Dial-a-therapist: when help can be a phone call away

November 30, 1992|By Los Angeles Times

LOS ANGELES — David was depressed. His girlfriend had just broken up with him, and he felt lonely and helpless.

Spotting a newspaper ad offering telephone counseling any time of the day, the 35-year-old New Yorker dialed the 900 number. For the next 20 minutes, at $3.99 a minute, David hashed over his feelings with a licensed, certified therapist ensconced in a Los Angeles office building.

By the time he hung up, David said, he felt confident that he could come to grips with the end of the relationship, and he thanked the therapist.

End of session.

If therapy in the 1970s and 1980s enjoyed the indulgence of long-term counseling, the '90s may jolt couch potatoes and their therapists to their feet. Capitalizing on a trend in single-session or very short-term therapy, a growing number of mental health professionals are offering counseling by telephone or computer.

Therapists like Tom McWhirter, the Los Angeles-based founder of Psych-Line, a 900-number service, says that electronic counseling is quick, convenient, cost-effective and to the point.

"You can give them some [suggestions] on the phone, some insight into what's happening and a little bit of support. You'd be surprised about how much that helps people," says Mr. McWhirter, a clinical social worker and founder of the Los Angeles-based California Counseling Center.

Most therapists, however, are not so sure. Their reaction to the newfangled approaches in the tradition-steeped fields of therapy psychiatry, psychology and clinical social work -- is a blend of intrigue, skepticism and dismay.

And in a 1986 American Psychological Association position paper on electronic counseling, Palo Alto, Calif., psychologist Thomas F. Nagy suggested it might not be ethical.

"They are popular because they are convenient," says Mr. Nagy. "But the worst-case scenario is blatant misdiagnosis."

Electronic counseling appears powered by several trends that, together, are dramatically reframing how psychological services are delivered nationally:

* Health insurers have placed tight spending caps on mental health services.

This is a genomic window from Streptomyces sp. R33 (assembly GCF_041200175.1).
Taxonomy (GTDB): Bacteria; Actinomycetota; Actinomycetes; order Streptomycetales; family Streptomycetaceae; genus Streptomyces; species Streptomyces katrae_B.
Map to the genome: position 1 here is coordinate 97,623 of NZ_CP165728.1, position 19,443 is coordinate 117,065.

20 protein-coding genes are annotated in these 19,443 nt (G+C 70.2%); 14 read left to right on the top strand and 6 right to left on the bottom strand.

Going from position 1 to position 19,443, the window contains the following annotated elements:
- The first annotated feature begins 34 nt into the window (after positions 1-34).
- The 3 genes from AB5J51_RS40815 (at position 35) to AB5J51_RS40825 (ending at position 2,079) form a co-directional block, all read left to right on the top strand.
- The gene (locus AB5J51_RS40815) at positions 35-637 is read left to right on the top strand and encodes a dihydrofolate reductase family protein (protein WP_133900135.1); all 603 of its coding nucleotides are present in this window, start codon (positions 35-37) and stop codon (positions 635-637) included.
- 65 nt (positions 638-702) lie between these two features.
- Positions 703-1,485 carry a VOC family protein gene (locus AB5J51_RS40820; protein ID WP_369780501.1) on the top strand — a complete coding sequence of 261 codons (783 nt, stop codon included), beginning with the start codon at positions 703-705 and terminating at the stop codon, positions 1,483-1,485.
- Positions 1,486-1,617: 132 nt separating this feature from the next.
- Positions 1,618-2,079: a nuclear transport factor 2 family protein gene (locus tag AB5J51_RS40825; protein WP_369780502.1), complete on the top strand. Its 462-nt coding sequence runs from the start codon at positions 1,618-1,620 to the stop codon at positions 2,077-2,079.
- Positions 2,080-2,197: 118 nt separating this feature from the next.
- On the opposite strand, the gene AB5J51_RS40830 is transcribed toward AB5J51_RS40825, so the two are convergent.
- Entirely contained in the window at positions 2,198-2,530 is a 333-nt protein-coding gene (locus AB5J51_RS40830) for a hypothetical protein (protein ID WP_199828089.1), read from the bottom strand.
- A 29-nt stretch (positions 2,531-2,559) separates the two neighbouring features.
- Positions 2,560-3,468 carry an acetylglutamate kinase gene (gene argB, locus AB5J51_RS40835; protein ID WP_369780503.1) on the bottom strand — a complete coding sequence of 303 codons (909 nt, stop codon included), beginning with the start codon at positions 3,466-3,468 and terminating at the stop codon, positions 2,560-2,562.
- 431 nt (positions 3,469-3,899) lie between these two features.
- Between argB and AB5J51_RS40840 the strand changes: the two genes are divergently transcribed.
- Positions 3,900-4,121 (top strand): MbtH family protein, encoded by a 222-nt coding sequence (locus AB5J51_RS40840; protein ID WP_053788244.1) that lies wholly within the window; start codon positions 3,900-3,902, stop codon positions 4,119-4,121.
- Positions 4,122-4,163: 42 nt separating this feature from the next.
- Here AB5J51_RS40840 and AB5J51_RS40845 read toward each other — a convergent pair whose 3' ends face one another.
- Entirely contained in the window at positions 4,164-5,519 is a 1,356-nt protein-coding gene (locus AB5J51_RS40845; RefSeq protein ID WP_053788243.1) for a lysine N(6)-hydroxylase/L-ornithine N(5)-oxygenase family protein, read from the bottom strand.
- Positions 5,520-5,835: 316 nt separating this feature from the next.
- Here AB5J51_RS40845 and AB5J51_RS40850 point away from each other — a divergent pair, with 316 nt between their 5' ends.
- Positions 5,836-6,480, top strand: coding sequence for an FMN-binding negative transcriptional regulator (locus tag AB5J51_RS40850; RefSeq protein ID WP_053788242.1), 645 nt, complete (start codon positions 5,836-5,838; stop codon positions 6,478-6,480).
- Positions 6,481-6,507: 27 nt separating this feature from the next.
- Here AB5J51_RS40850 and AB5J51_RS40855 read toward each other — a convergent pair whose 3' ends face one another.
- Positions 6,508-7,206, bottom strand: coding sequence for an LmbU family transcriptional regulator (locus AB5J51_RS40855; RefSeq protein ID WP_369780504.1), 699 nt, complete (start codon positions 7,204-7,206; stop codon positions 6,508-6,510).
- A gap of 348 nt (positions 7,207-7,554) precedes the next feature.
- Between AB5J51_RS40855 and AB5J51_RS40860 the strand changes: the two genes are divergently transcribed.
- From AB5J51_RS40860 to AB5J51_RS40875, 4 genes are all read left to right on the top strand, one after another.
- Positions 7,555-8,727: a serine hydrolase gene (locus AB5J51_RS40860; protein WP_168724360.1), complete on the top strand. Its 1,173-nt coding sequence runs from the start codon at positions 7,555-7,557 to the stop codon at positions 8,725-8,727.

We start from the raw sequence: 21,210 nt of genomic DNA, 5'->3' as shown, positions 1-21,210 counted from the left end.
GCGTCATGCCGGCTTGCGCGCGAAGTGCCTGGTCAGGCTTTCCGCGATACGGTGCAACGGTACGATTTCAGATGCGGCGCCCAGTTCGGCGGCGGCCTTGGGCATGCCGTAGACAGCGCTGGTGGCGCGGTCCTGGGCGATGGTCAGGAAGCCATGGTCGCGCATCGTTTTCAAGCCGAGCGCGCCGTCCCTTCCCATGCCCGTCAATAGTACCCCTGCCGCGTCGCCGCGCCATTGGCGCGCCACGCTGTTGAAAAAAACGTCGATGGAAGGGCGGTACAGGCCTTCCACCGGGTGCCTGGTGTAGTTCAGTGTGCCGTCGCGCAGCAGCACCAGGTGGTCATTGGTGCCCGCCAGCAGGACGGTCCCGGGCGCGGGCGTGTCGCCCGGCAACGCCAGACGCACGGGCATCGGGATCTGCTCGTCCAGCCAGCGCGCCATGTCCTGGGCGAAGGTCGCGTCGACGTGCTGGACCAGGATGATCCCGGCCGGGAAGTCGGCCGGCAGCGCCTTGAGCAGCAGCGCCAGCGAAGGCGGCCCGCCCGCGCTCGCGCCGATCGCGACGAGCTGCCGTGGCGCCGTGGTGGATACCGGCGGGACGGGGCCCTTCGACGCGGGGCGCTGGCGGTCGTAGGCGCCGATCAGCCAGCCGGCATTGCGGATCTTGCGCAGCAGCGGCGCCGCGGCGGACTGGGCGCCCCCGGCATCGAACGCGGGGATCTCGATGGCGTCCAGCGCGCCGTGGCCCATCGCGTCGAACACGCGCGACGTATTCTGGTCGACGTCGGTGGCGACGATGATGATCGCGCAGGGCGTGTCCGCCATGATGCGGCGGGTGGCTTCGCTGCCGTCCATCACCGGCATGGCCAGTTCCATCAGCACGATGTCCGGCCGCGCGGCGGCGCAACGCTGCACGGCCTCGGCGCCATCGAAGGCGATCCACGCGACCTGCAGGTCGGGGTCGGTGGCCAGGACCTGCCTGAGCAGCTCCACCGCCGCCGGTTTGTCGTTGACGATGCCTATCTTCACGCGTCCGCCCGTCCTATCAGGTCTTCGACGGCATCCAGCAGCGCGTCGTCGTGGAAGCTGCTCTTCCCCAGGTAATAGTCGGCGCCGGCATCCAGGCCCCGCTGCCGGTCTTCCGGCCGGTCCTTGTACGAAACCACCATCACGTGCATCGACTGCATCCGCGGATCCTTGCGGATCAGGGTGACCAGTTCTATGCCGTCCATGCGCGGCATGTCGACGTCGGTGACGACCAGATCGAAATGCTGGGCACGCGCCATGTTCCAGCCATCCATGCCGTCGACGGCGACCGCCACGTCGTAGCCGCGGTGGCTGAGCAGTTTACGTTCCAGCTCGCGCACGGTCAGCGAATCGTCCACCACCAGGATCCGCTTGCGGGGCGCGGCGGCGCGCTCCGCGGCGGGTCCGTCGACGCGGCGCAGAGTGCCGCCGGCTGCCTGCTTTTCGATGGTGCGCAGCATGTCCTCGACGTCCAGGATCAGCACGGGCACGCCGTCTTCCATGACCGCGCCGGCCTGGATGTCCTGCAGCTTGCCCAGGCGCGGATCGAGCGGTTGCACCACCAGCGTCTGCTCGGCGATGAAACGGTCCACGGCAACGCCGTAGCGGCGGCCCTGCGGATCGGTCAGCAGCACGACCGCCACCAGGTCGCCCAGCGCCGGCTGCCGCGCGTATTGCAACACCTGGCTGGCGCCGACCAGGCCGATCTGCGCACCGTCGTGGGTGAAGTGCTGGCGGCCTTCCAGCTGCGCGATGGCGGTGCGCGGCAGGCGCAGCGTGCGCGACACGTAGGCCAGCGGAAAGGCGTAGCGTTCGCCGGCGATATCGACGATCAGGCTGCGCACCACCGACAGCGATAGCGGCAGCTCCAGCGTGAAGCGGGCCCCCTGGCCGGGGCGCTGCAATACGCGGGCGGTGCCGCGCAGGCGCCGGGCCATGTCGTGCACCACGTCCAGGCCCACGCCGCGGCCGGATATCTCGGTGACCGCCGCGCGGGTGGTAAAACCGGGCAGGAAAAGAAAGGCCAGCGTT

* Consumers are demanding quickness, convenience and anonymity.

* There is increasing recognition by mental health professionals that therapy sometimes becomes less effective over a long period and thatshort-term counseling can succeed.

* More Americans say they could use therapy, but few obtain it.

"Twenty percent of the population has suffering and symptoms that require therapy," says Los Angeles psychoanalyst Roger Gould. "At most, 5 percent get in therapy."

Mr. Gould is the founder of a chain of centers that provides computer-assisted counseling interspersed with face-to-face therapy. It is a less radical concept than telephone counseling and has attracted favorable attention. He says he may soon explore home-based, computer-only counseling and argues that electronics is the wave of the future.

Leading proponents of telephone counseling say their services are ethical. Consumers can call an 800 number first to get information on how the phone line works, Mr. McWhirter says. And strict guidelines bind the counselors -- licensed, certified therapists -- about what cases to accept and how to deal with clients.

The service is meant for people with short-term, specific problems like relationships, employment, anxiety or depression, avoidance or denial. Mr. McWhirter calls them "I'm just having trouble dealing with my boss" kinds of problems. He says research shows short-term anxiety or depression make up more than 90 percent of the emotional problems taken to therapy.

It is not intended for people seeking long-term analysis or long-term psychotherapy or for those with personality disorders or addictions or who are suicidal.

"Any problem not appropriate to deal with on the phone, we'll make a referral," he says.

Mr. McWhirter estimates that most sessions will take fewer than 30 minutes and that callers will use the service infrequently.

"If we let someone go on and on and we don't help them, they're going to be an unhappy customer," he says. "We need to stay focused with them and what problem they have."

Mr. Gould says his clients have no trouble spilling their guts to a computer. Indeed, electronic counseling appears to be no big deal to Americans who have long called radio or television therapists like Joyce Brothers, David Viscott or Dr. Ruth Westheimer.

Electronic therapists argue their method forces the client into a moreassertive role while discouraging dependence on the therapist. The relationship between therapist and client is less intimate, more businesslike.

The lack of a therapist-client relationship, however, troubles others.

Many therapists say they learn much about a client from visual cues: slumped shoulders, excessive thinness or obesity, red eyes, trembling, even needle tracks. Judi Striano, a Santa Barbara, Calif., therapist and author of "How to Find a Good Psychotherapist," says not seeing the patient can lead to misdiagnosis.

She says one client complained over the phone of anxiety, and Ms. Striano urged her to come into the office. Once there, she noticed the woman's bulging eyes and suspected a thyroid disorder. Tests confirmed that the physical disorder had caused the anxiety.

But Mr. McWhirter says his telephone counseling service is designed for callers with specific problems, such as someone being anxious about delivering a speech to colleagues next week.

"We're not dealing with a lot of subtleties here," he says. Moreover, the telephone can help timid individuals who otherwise might never seek help.

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